Skip Breadcrumb Links
What is an intellectual disability?
Intellectual disability is a term used when a person has certain limitations both in intellectual functioning (reasoning, learning, problem solving) and in adaptive behavior, which covers a range of everyday social and practical skills.
These can present opportunities and challenges for a person to learn and develop differently than others. Individuals with an intellectual disability may take longer to learn to speak, and take care of their personal needs such as dressing or eating. A person with an intellectual disability may even require some level of support for his or her entire life. Intellectual disabilities are frequently grouped under the umbrella term "developmental disabilities."
There are more than 200 known causes of intellectual disability. Some common examples of intellectual disability are:
- Down Syndrome - A genetic disorder which occurs when someone is born with a full, or partial, extra copy of chromosome 21 in their DNA.
- Autism Spectrum Disorder (ASD - A complex neurological and developmental disorder that affects how a person acts, communicates, learns, and interacts with others.
- Fragile X Syndrome - A genetic condition caused by a mutation (a change in the DNA structure) in the X chromosome.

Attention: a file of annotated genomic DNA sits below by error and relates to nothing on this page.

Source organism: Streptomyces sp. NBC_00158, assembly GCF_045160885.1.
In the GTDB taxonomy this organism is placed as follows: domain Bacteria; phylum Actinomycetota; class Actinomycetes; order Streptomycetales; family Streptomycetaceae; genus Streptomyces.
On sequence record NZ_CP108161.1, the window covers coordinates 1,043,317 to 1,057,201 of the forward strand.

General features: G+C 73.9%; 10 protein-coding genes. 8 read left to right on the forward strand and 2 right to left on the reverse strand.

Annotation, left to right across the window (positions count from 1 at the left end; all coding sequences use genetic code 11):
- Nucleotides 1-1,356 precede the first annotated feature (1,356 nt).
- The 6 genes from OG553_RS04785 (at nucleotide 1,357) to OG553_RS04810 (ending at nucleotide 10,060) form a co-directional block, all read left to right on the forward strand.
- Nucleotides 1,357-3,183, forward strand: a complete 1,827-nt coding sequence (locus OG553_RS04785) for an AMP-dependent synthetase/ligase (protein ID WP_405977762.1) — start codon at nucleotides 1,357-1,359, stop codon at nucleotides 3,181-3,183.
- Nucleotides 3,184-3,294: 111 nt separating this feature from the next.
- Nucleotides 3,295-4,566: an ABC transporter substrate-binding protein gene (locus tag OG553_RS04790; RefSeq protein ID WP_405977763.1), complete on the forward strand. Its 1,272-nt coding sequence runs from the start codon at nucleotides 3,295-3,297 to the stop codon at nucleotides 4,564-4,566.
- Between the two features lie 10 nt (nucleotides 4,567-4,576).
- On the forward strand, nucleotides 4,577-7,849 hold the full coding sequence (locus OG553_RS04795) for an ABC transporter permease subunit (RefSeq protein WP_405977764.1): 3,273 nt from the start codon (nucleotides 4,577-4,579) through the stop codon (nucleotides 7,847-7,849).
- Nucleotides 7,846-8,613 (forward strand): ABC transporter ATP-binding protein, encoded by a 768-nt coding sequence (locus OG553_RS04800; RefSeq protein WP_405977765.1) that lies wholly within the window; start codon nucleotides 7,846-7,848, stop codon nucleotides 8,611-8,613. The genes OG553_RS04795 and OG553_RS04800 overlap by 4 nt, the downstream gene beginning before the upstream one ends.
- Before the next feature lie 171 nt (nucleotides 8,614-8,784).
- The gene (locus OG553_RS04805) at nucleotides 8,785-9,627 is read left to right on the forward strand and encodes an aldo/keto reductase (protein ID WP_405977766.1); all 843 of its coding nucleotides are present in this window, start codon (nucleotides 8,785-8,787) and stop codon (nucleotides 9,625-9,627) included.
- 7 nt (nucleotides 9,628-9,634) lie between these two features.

- Fetal Alcohol Spectrum Disorder (FASD) - This refers to a number of conditions that are caused when an unborn foetus is exposed to alcohol.
In the past you had very few options if you or a family member were determined to have an intellectual disability. You could send the child to an institution or keep the child at home. In the past, it was common to send the child to an institution for life.
Today, in Ontario, children and adults with intellectual disabilities are included in our communities. They attend local schools and day cares, get jobs and pay taxes. Many people live in their own home. They may receive support from their families, friends and community-based agencies.
There are community agencies that support people with an intellectual disability at every stage of their life, including children, youth, adults and seniors. Community agencies provide essential services so people with intellectual disabilities can go to school, work and do activities.
To find a community agency near you, contact your local community information centre or go to Services Near Me for a list of services in your area.
For More Information
- Ability Online - A moderated online community for young people with disabilities.
- Community Living Ontario - A provincial association that promotes citizenship, belonging, and equality of people who have an intellectual disability. The website has contact information and links to Community Living centres across Ontario.
- ConnectAbility - An interactive website with information for those working with people with intellectual disabilities. The library section has information in many languages.
- Programs, Services and Supports - This website has links to information about the Ontario government's financial, employment, residential and family support programs.
- Special Needs Resources - A list of supports, programs and services for families who have children or adults with special needs. From Special Needs & Moving On.
September 16, 2019